“What do you think happened when they ran out?” Jason wondered. “Leave the world again? It was hundreds of years ago, but a gold-ranker can live that long, right?”

“If they’re still alive, they almost have to be gone,” Farrah said. “An essence user needs three coins a day in the course of normal activity. A low-ranker can get away with lower-rank coins or lots of regular food, even in this world, but not a gold-ranker. That’s over a thousand gold coins a year. If they’re largely inactive they could probably cut it by a third but that’s still hundreds of thousands of coins if they’ve been here since the grid was put in place.”

“You think someone brought that many coins with them?” Jason asked.

“It’s not totally inconceivable but I have to imagine even a diamond-ranker would have trouble collecting that much as a lump sum. At that rank they operate on more of a barter system for valuable items and materials. Only a fraction of what Emir gets paid is in spirit coins.”

“They’re probably not here anymore, then,” Jason said.

“More likely they either left this world or got magic-starved and died. I’ve heard it’s a rough way to go but it almost never happens in my world. There’s usually magic enough and gold-rankers don’t have trouble finding work. I’ve only heard stories of it happening to outcasts, like people with restricted essences.”

“So, what is the Network doing about the sabotage?” Jason asked.

“The problem is that for all the adaptability of the grid that prevents incidental disruption, a concerted effort can shut things off fairly easily.”

“And if the nodes are as big as you say,” Jason said, “There’s no way to guard them.”

“Exactly,” Farrah said. “What’s worse is that we don’t even know if we’re even registering all the blackouts. The Lyon branch was able to mask their suppression of the local grid for years. The International Committee is still riding herd over the French branches but a lot of their members have mysteriously vanished.”

“Has Adrien Barbou resurfaced?” Jason asked.

“No, but we think either him or others from the Lyon branch are helping whoever is behind this, based on their knowledge of the grid.”

“He’s worked with the EOA before,” Jason said. “What’s the Network doing about the EOA?”

“Piling on the pressure but it’s going nowhere. The EOA claim that they’re too cellular in nature to coordinate systemic attacks on the grid.”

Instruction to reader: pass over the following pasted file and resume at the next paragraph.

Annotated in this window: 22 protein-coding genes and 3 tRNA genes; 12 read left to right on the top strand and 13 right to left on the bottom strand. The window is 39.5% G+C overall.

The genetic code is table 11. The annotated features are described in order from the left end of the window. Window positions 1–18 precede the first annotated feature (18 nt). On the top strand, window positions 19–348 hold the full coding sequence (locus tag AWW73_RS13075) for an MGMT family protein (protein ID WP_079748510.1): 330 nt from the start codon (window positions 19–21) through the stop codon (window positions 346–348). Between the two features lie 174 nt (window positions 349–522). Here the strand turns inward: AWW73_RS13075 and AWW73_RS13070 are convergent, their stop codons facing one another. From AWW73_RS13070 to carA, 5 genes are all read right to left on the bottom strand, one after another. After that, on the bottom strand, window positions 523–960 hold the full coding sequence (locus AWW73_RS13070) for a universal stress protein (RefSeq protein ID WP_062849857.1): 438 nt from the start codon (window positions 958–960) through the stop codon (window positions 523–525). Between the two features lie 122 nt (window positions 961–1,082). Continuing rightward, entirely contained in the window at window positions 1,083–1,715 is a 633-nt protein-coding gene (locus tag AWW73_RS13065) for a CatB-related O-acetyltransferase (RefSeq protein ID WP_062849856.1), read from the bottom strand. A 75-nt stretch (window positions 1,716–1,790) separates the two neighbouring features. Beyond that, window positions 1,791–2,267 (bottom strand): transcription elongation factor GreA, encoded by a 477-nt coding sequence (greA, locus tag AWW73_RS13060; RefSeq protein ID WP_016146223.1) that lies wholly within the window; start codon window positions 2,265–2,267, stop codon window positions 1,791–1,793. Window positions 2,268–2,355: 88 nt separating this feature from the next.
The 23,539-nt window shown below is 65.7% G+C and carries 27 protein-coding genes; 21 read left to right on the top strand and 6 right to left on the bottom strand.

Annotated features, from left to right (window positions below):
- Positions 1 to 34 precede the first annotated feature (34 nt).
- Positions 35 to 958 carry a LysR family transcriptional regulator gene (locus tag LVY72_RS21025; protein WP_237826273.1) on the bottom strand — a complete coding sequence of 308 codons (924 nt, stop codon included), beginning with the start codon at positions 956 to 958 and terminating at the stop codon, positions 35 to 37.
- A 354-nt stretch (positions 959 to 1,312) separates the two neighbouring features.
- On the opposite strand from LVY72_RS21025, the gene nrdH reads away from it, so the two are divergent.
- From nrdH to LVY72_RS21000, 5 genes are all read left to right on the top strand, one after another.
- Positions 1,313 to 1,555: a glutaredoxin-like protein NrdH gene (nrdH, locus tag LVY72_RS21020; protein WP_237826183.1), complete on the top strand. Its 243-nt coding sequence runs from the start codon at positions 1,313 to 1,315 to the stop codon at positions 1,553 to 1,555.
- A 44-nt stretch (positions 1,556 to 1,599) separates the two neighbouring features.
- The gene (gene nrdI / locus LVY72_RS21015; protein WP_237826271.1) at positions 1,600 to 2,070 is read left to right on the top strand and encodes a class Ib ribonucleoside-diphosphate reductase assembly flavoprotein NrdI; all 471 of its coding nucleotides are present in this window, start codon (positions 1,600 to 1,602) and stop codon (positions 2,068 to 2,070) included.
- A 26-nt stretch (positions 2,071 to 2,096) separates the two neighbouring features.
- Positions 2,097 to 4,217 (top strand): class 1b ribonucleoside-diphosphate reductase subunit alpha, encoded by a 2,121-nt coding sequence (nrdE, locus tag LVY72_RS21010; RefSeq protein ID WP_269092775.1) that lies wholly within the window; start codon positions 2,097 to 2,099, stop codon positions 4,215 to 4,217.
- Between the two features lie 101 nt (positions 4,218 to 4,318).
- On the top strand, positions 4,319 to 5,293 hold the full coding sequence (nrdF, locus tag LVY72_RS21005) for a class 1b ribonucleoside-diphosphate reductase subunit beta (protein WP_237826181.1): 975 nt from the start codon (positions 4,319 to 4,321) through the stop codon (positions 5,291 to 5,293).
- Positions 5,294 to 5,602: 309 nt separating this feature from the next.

“But you think they’re lying.”

“There’s a growing sense that the EOA might not be as fractious and scattered as they appear. We’ve seen indications of an underlying authority guiding their actions.”

“I really hope it’s not the Builder,” Jason said, shaking his head.

“You think it could be?”

“I don’t know,” Jason said. “I’ve seen some of the EOA’s modified people. The process seems to be entirely different, but I’ve seen the Builder modify people as well. Maybe Dawn knows more. Have you seen her since…?”

“Since you punched her so hard she died? No. I don’t think I’d want to see us after that, either. Once I found out that she hid where I was from you, I wanted to punch her too.”

“Maybe we should try and contact her,” Jason suggested. “If proto-spaces start dumping monsters into the world, not only does the world turn into chaos but the timeline for world collapse gets accelerated. Some more direction might help us onto the right path.”

“I suspect she’ll contact us when she feels like and not before,” Farrah said. “For now, leave investigating the EOA to the Network. You and I may have the edge in a fight but we’re out of our depth when it comes to the interplay between sprawling global organisations. I’ll keep studying the grid and you focus on hitting silver as quick as you can. You’ll also need to catch up with the Network and what your family has been up to.”

“Oh?”

“Your father and your uncle have been industrious.”

***

“This is incredible,” Jason said.

Although Ken and Hiro were his ostensible guides through the new family compound, it was Emi who was dragging him by the hand, pointing everything out. It was hard to believe that six months ago, this had been undeveloped bushland. Now there was what looked like a whole resort village nestled amongst the trees. The construction was all wood and tile, blending magnificently into the winding gardens and thick bushland. Given how all the plant life was thoroughly grown in, it looked like it had been in place for years.

There was a main village thoroughfare, with sprawling buildings of rustic wood. Their huge windows only seemed to reflect the gardens and never the other buildings. It added to the feeling of being integrated with nature and Jason could sense the minor but effective magic responsible.

Making their way down the thoroughfare, Jason’s guides pointed out multiple gathering halls, an administration building, a food court. Atop the food court was a restaurant, although it was as empty and unused as everything else, thus far.

“A food court and a restaurant?” Jason asked.

“Sometimes you want a communal experience and sometimes you want something fancier and intimate,” Ken said.

“I see your lips moving, Dad,” Jason said, “but I’m hearing Erika’s voice come out.”